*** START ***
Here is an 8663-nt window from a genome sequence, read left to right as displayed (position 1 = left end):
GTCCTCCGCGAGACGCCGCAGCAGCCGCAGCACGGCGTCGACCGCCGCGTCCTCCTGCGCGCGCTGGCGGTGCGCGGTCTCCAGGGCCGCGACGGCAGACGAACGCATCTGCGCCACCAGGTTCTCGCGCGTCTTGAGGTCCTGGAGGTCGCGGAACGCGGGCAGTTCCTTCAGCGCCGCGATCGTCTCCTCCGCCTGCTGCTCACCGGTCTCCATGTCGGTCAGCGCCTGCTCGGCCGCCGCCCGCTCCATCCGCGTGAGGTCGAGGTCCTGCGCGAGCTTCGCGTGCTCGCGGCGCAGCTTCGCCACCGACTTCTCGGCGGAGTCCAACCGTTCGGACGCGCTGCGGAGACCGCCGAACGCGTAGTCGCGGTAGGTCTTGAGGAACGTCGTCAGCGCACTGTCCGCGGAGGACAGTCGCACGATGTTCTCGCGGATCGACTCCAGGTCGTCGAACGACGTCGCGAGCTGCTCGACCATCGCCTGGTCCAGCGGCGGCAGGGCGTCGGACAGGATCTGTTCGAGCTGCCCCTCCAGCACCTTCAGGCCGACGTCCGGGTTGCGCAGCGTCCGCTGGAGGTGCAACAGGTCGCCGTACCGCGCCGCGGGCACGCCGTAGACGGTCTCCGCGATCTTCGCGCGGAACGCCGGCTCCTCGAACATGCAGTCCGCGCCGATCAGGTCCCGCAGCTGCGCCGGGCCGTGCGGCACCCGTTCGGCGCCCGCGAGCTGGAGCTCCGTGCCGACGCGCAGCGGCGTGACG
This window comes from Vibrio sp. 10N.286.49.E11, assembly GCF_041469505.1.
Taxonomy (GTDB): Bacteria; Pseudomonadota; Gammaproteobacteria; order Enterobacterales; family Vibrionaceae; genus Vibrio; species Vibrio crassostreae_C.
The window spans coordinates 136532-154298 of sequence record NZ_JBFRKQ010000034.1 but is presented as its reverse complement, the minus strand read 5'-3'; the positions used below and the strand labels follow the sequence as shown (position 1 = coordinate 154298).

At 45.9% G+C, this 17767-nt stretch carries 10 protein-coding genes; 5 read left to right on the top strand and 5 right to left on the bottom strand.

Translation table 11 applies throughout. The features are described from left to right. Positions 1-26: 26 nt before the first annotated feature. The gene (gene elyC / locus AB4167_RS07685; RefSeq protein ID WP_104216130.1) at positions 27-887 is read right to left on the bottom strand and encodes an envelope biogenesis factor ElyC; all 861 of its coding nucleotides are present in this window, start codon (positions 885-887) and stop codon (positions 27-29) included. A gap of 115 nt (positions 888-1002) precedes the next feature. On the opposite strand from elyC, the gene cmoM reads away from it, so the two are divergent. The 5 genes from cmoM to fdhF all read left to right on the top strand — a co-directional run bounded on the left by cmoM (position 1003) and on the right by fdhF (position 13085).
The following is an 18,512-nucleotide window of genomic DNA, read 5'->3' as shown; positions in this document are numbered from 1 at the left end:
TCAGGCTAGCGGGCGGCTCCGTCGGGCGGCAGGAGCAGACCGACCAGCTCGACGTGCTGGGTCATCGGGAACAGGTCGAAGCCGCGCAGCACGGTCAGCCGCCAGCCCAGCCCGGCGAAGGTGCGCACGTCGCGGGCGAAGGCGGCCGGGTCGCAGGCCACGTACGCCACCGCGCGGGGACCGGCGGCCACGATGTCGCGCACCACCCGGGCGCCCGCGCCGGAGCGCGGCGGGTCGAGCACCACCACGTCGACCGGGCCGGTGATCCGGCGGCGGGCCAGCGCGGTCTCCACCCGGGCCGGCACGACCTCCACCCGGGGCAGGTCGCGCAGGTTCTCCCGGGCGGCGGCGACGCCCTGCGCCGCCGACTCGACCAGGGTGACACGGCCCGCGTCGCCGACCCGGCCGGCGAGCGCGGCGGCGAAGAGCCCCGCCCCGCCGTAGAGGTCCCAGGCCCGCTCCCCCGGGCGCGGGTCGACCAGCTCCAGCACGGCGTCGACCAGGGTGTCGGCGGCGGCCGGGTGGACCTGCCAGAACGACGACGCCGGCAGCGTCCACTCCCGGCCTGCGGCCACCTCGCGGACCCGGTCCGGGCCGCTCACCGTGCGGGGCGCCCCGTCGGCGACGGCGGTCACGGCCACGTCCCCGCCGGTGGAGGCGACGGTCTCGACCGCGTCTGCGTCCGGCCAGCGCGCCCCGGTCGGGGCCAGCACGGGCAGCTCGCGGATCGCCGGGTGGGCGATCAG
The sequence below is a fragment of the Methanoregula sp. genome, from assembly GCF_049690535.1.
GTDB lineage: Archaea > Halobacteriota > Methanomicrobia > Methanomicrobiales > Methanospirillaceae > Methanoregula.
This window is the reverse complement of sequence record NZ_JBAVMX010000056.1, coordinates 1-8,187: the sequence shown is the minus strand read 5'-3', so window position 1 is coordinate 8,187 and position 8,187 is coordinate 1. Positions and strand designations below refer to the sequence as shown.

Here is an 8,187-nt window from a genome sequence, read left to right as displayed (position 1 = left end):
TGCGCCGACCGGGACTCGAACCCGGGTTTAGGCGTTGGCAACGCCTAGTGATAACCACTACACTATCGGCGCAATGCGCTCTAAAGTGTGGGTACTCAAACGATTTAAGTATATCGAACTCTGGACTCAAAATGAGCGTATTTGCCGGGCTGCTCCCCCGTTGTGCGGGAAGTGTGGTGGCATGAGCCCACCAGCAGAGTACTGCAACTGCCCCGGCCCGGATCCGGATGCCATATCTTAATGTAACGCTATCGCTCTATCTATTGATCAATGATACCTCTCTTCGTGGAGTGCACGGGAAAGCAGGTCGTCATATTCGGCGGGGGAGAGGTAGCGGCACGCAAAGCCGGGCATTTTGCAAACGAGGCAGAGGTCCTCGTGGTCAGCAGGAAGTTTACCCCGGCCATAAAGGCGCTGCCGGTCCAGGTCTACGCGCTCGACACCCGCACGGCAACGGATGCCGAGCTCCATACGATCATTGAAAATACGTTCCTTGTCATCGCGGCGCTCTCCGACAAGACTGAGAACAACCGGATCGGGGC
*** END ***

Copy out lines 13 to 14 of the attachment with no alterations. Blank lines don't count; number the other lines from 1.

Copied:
Here is an 8,187-nt window from a genome sequence, read left to right as displayed (position 1 = left end):
TGCGCCGACCGGGACTCGAACCCGGGTTTAGGCGTTGGCAACGCCTAGTGATAACCACTACACTATCGGCGCAATGCGCTCTAAAGTGTGGGTACTCAAACGATTTAAGTATATCGAACTCTGGACTCAAAATGAGCGTATTTGCCGGGCTGCTCCCCCGTTGTGCGGGAAGTGTGGTGGCATGAGCCCACCAGCAGAGTACTGCAACTGCCCCGGCCCGGATCCGGATGCCATATCTTAATGTAACGCTATCGCTCTATCTATTGATCAATGATACCTCTCTTCGTGGAGTGCACGGGAAAGCAGGTCGTCATATTCGGCGGGGGAGAGGTAGCGGCACGCAAAGCCGGGCATTTTGCAAACGAGGCAGAGGTCCTCGTGGTCAGCAGGAAGTTTACCCCGGCCATAAAGGCGCTGCCGGTCCAGGTCTACGCGCTCGACACCCGCACGGCAACGGATGCCGAGCTCCATACGATCATTGAAAATACGTTCCTTGTCATCGCGGCGCTCTCCGACAAGACTGAGAACAACCGGATCGGGGC